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  5. "'S e cèic a th' ann."

"'S e cèic a th' ann."

Translation:It is cake.

May 9, 2020



Can't this also be said as "Tha e cèic"?


It can’t. You can never use a noun phrase (and cèic a cake definitely is a noun) as the predicate of the bi verb (and tha is a present independent form of bi).

’s e cèic a th’ ann means literally it is a cake that is in it

As you can see the predicate of the verb tha here is ann in it which is not a noun (that’s why it works here). In *tha e cèic you’d try to use a cake as a predicate of tha and you can’t.

It could be also said as tha e na chèic, lit. it is in its cake (which is another idiomatic construction for it is a cake; here na chèic in its cake is the predicate, again a prepositional phrase, not a noun).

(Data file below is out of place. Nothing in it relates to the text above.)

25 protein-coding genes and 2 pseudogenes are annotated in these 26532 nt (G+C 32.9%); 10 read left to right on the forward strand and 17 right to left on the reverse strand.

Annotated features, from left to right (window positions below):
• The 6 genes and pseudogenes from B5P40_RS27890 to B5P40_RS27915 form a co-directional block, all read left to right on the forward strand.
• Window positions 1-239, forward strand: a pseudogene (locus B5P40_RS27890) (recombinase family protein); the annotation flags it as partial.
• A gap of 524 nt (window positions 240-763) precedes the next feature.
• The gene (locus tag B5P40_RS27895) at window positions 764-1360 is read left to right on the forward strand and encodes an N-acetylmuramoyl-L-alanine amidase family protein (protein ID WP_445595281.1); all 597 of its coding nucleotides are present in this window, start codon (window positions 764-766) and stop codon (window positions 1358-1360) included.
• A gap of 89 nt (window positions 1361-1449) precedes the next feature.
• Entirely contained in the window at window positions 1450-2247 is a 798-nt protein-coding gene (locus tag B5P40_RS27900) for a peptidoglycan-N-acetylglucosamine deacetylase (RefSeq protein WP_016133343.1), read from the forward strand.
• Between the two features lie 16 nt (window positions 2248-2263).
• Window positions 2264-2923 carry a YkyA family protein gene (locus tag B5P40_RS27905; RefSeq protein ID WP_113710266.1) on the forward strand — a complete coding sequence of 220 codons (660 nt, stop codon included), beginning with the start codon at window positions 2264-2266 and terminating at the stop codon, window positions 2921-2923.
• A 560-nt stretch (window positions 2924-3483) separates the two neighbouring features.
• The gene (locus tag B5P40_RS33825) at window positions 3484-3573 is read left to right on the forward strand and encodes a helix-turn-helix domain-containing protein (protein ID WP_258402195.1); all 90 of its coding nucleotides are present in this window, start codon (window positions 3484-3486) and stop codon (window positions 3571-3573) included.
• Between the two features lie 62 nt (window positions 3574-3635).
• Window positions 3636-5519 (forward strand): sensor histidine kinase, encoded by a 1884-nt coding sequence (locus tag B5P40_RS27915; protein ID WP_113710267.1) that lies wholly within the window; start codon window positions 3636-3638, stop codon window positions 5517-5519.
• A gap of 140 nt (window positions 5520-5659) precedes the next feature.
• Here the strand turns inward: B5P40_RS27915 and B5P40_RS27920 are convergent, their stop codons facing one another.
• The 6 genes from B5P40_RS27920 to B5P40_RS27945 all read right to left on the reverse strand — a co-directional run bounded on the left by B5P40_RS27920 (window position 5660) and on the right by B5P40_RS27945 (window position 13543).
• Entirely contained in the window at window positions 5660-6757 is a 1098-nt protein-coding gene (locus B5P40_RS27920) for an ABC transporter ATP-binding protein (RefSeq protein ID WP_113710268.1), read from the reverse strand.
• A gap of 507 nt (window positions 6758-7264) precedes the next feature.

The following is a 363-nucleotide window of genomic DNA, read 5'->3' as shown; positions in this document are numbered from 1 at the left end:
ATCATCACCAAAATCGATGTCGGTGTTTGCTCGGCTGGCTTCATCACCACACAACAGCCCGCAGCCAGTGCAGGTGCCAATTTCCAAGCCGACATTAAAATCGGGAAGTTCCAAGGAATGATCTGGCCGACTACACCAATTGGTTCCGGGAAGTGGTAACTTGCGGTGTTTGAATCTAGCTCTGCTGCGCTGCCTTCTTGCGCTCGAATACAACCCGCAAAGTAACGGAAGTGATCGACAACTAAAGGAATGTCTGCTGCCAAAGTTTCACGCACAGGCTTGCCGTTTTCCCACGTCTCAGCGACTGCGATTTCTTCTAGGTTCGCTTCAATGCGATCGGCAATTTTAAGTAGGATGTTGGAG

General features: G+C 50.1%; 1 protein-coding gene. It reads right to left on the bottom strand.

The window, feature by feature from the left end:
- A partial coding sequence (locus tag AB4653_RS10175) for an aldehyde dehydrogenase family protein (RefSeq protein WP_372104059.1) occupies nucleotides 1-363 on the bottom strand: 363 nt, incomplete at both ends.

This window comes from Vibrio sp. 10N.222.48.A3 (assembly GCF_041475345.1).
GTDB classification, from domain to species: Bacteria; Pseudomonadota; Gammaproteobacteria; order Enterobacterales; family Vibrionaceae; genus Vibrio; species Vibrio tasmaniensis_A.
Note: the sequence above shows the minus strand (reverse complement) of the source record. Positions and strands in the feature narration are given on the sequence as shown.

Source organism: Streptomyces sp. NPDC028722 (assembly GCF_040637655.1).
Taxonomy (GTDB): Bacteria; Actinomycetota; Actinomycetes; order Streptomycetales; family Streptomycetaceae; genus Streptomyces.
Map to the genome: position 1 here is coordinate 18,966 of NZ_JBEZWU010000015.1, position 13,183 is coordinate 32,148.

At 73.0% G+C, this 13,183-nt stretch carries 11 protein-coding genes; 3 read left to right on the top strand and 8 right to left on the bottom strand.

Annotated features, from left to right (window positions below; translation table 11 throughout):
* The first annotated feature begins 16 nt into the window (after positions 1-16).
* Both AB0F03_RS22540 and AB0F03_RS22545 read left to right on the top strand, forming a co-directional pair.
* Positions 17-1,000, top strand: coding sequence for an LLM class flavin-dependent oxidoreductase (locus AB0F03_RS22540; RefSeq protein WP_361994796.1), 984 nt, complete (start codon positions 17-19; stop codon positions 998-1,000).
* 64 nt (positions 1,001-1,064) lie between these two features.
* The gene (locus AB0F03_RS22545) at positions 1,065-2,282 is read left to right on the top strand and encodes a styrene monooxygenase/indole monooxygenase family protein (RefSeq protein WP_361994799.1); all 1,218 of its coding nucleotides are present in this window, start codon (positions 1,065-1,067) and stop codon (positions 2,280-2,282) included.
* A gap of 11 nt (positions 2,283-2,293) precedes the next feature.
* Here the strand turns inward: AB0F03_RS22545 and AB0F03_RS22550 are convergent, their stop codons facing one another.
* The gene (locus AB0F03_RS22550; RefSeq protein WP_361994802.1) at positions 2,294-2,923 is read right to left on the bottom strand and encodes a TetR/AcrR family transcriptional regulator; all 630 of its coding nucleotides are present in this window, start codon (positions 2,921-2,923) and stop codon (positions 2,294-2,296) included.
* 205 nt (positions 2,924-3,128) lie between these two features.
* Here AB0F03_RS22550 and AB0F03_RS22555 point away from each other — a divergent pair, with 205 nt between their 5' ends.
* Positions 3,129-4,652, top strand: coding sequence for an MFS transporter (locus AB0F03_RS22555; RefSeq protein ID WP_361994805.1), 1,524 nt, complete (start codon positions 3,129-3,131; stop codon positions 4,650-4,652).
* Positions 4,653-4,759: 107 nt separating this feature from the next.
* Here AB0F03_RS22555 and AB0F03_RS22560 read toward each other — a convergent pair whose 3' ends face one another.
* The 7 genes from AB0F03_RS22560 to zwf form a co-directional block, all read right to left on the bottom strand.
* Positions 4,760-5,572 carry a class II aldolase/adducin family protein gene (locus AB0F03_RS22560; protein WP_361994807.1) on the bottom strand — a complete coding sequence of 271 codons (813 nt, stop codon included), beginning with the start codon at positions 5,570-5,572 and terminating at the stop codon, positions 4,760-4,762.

Or as is cèic e which is straightforward it is a cake – but this is a high-register poetic/literary language. In a normal conversation you’d say ’s e cèic a th’ ann.

(there is one exception when a noun-phrase predicate works in Sc. Gaelic: the phrase X a tha seo this is X, X a tha sin that is X, instead of longer and more regular *X a th’ ann seo, *ann sin; but still you don’t say directly *tha seo X, you have to say is e seo X or just seo X for this is X without a relative clause)

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